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Are you looking for a long-term career? If you want to work with a booming and constantly growing industry, consider advanced manufacturing. Canada's manufacturing industry is booming, so you may want to know the opportunities, benefits, and more. If you think this might be a good career path for you, check out these details about a job in advanced manufacturing.

 

The Industry is Growing

 

Some experts suggest that the industrial revolution is going through its fourth evolution right now. While the early industrial revolution was spurred on by automobile production, today's changes are being brought about by technology such as AI, robotics, and more. Being a part of a growing industry can be an exciting career path.

 

Innovative Ideas and Technology

 

The ability to work with new technology and innovation as it is rolled out makes a job in manufacturing very attractive. That means technology skills can help you advance your career over time. From entry-level to management, technology skills can give you an advantage throughout your career.

 

Opportunities at Every Level

 

With all of the innovation within manufacturing comes opportunities.  Apprenticeships can provide background experience for those who want to take their careers to the next level. Entry-level positions can be the first step on a path to management, engineering, or more.

 

Good Pay

 

When companies talk about a skills gap, they mean that some positions require advanced skills that not everyone brings to the table. But being a part of manufacturing from the ground up means you will be able to earn more as you learn new things while the industry continues to evolve.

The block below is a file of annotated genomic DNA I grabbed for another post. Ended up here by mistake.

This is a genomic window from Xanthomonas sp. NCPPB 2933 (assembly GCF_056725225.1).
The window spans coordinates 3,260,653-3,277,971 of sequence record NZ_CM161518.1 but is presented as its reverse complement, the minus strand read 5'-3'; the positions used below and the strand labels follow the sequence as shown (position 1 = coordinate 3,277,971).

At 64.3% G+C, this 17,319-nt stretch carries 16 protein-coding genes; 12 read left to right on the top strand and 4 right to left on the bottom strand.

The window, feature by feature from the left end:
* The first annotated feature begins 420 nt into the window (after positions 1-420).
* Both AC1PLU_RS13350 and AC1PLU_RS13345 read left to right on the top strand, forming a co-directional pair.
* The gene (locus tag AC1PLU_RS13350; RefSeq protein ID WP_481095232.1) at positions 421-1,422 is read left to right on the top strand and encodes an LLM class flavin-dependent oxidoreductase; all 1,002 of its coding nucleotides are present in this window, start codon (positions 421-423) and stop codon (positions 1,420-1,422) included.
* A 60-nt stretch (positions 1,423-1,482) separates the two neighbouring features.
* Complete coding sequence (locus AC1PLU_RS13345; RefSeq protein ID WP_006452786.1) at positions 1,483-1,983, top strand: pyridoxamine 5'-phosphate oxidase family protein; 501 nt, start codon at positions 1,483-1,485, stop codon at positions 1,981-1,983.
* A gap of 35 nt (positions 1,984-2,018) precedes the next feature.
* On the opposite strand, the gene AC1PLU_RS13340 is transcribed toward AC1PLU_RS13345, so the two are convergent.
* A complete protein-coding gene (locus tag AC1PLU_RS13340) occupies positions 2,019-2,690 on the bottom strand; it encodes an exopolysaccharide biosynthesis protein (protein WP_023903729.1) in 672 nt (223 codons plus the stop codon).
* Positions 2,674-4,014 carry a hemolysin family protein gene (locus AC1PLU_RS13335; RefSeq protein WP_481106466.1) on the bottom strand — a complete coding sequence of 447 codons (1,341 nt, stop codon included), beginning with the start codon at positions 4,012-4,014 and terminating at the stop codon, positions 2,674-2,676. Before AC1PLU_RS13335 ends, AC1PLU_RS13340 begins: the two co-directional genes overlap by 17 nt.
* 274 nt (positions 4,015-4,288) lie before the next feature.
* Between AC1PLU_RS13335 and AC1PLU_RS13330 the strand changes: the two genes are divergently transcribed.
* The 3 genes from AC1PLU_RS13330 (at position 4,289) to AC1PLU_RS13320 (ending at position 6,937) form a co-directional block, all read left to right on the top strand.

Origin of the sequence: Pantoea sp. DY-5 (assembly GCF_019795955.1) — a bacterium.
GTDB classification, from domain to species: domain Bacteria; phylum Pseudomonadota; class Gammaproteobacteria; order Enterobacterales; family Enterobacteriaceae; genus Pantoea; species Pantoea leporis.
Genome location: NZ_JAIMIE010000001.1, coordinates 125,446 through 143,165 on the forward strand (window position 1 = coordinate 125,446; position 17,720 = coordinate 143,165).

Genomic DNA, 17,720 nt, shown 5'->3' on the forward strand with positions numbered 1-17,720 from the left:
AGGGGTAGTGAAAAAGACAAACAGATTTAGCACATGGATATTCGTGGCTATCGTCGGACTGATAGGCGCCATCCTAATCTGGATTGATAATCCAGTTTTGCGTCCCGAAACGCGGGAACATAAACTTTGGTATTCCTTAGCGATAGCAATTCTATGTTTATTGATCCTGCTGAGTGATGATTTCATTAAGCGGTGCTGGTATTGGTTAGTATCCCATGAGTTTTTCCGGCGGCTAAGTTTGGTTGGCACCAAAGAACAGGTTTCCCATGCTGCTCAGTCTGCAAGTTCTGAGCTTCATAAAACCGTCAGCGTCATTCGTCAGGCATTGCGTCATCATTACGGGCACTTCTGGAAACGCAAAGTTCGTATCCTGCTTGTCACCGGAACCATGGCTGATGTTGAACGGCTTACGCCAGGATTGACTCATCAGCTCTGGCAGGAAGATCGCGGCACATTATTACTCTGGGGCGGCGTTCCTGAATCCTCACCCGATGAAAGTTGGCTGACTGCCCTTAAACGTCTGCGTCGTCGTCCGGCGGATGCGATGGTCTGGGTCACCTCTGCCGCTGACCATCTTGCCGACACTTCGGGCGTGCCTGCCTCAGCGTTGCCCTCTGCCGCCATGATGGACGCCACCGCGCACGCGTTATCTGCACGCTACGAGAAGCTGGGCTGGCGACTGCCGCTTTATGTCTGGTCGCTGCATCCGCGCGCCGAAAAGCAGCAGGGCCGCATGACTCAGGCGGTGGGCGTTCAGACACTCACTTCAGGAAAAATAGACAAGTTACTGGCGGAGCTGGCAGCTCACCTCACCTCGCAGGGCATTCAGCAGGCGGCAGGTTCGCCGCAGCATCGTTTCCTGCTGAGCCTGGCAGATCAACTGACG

Skills Advancement

 

To get the skills you need to advance your career in manufacturing, you need to be in the thick of the industry. Even entry-level roles give you an opportunity to learn new technology and innovations that take the industry, and your career, to the next level.

 

Ready to advance your career in advanced manufacturing?

 

Contact itec group Recruitment Solutions. 

 

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Industries Fight Against Covid19

Everyday we receive updates, news and bulletins about what is happening around the world but what is happening here, at home, in the Ontario and Canadian manufacturing sector, to help combat and prevent COVID-19?

 

The truth is, there is a lot  happening.  Companies are retooling every day to provide the essential PPE and equipment for our healthcare system and workers. Companies have shifted focus away from their core products to make hand sanitizer for the masses. Everyone is doing their part and it’s heartwarming to see us Canadians and our Canadian companies band together during a major crisis such as this.